Ah, yes, Spaceman and the Buffalo Heads! Then there was Bill Walton of the Deadheads, I mean Celtics.

  35. Wukchumni

    If you search for feeble-mindedness
    It isn’t hard to find
    You can have the leader you need to replace
    But if you look for truthfulness
    You might just as well be blind
    It always seems to be so hard to give

    Senility is such a lonely word
    Everyone is so untrue
    Honesty about your condition is hardly ever heard
    And mostly what I need from you

    I can always find someone
    To say they sympathize with Israel
    If I wear my Hasbara press card out on my sleeve
    But I don’t want some soulless face
    To tell me pretty lies
    All I want is someone to believe

    Senility is such a lonely word
    Everyone is so untrue
    Honesty about your condition is hardly ever heard
    And mostly what I need from you

    I can find a Veep
    I can find #47, make the leap
    You can have security until the bitter end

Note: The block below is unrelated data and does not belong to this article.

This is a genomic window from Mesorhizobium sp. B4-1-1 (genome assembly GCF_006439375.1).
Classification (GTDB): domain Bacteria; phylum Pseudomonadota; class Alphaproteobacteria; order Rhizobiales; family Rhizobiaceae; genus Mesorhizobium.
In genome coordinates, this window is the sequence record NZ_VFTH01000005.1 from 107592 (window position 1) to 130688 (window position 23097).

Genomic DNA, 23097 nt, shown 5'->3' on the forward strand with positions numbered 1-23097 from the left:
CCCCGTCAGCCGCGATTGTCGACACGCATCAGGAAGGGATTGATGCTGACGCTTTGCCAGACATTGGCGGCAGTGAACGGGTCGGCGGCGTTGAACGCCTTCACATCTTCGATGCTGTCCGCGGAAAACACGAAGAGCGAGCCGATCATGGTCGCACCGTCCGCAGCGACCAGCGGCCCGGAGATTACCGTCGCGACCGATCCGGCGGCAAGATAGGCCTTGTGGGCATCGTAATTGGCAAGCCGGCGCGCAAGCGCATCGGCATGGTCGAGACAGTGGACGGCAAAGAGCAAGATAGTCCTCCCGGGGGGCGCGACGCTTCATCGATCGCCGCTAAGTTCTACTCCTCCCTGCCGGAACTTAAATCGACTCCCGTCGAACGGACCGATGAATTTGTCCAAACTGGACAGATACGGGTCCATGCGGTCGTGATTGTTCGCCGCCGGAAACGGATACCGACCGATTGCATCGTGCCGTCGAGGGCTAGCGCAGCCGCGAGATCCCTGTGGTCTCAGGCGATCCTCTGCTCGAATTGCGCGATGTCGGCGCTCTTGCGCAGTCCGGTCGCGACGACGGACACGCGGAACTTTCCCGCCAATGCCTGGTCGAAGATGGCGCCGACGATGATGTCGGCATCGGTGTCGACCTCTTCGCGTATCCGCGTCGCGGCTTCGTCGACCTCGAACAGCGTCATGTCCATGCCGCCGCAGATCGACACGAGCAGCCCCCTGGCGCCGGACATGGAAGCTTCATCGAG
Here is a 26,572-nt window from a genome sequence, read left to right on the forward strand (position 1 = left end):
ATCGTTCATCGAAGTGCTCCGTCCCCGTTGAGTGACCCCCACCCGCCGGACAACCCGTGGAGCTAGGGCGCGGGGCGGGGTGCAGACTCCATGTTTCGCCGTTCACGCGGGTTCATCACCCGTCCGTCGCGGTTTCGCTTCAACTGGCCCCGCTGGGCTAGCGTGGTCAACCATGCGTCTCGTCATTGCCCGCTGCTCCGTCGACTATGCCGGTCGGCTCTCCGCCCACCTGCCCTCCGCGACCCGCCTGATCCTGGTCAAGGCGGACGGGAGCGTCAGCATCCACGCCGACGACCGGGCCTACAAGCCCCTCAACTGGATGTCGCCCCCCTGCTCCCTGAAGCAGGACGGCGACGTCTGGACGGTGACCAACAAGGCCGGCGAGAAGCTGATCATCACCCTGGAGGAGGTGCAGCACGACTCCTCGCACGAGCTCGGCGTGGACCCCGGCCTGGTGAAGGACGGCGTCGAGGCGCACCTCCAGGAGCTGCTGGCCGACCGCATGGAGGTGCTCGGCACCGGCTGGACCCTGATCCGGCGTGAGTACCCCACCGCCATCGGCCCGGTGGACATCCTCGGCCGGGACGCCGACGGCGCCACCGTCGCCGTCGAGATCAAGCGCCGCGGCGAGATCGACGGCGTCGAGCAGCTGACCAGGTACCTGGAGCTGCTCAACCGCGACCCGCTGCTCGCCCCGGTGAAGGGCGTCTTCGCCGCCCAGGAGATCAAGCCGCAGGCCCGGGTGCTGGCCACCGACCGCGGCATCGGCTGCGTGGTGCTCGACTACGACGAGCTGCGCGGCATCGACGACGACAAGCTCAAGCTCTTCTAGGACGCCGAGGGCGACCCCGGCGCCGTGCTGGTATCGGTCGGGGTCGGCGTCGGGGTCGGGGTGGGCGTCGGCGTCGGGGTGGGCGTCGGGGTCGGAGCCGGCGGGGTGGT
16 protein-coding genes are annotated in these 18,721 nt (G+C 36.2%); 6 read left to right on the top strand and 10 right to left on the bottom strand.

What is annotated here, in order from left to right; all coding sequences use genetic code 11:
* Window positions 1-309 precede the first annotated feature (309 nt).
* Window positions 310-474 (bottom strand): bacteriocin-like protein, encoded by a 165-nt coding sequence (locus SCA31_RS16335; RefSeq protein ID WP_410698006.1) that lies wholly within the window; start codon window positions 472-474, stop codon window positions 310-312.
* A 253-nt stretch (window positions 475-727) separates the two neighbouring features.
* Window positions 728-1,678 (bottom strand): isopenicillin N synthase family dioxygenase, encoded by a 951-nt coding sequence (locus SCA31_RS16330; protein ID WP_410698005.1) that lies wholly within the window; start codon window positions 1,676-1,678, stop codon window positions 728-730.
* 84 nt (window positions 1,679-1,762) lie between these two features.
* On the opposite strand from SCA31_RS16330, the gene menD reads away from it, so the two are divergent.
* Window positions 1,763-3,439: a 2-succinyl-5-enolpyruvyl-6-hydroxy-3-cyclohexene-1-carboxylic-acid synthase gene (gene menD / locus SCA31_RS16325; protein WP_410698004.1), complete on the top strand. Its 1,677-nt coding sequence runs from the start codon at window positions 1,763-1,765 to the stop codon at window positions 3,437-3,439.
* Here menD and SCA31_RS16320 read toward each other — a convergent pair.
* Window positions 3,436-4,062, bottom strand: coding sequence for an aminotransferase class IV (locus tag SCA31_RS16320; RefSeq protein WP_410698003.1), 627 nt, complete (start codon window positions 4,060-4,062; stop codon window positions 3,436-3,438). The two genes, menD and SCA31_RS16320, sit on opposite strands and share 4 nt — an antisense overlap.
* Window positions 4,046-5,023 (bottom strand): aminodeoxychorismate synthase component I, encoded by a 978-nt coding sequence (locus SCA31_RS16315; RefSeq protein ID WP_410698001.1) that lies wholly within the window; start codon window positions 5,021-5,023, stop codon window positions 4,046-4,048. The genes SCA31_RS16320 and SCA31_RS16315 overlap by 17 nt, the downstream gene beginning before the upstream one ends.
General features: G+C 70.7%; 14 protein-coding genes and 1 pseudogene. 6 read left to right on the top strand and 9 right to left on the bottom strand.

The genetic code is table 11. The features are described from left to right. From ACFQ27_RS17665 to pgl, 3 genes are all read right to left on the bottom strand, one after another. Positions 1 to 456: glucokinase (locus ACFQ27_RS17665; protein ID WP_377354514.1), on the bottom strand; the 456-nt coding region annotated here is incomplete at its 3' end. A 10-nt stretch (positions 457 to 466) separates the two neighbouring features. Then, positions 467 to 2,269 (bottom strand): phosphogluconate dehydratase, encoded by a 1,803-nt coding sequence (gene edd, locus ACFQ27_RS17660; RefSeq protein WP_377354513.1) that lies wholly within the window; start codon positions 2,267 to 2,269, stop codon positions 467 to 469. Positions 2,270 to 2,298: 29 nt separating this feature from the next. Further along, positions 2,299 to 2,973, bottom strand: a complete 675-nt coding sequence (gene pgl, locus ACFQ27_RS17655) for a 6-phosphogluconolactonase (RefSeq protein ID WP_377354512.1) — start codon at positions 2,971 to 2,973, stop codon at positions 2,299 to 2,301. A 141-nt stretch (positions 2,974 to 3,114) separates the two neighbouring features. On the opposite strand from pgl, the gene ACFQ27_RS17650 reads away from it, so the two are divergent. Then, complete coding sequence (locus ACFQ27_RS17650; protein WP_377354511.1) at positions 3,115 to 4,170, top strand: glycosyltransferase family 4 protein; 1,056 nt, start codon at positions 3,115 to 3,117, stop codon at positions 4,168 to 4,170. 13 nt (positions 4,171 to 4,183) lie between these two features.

Anyone can comfort me
    With promises again
    I know, I know

    Senility is such a lonely word
    Everyone is so untrue
    Honesty about your condition is hardly ever heard
    And mostly what I need from you

    Honesty, by Billy Joel

  36. The Rev Kev

    So Rod Stewart was giving a concert in Leipzig, Germany and wanted to show his continued support for the Ukraine. He dedicated his song “Rhythm of My Heart” to the Ukrainian people and military, shouted a profane insult against Putin and began to sing. He had on the Ukrainian colors, including a yellow shirt and a jacket with blue sequins and a massive slideshow behind him also included images of the Ukrainian flag, Zelensky and the country’s troops. He got jeered and whistled at, probably to his surprise. The former East Germans were not buying his spiel. Would you believe that Stewart once said ‘If the Ukrainians lose, it’s the end of civilization as we know it. It’s all over.’

    I think that I will dedicate my own song to Rod Stewart- (3:14 mins)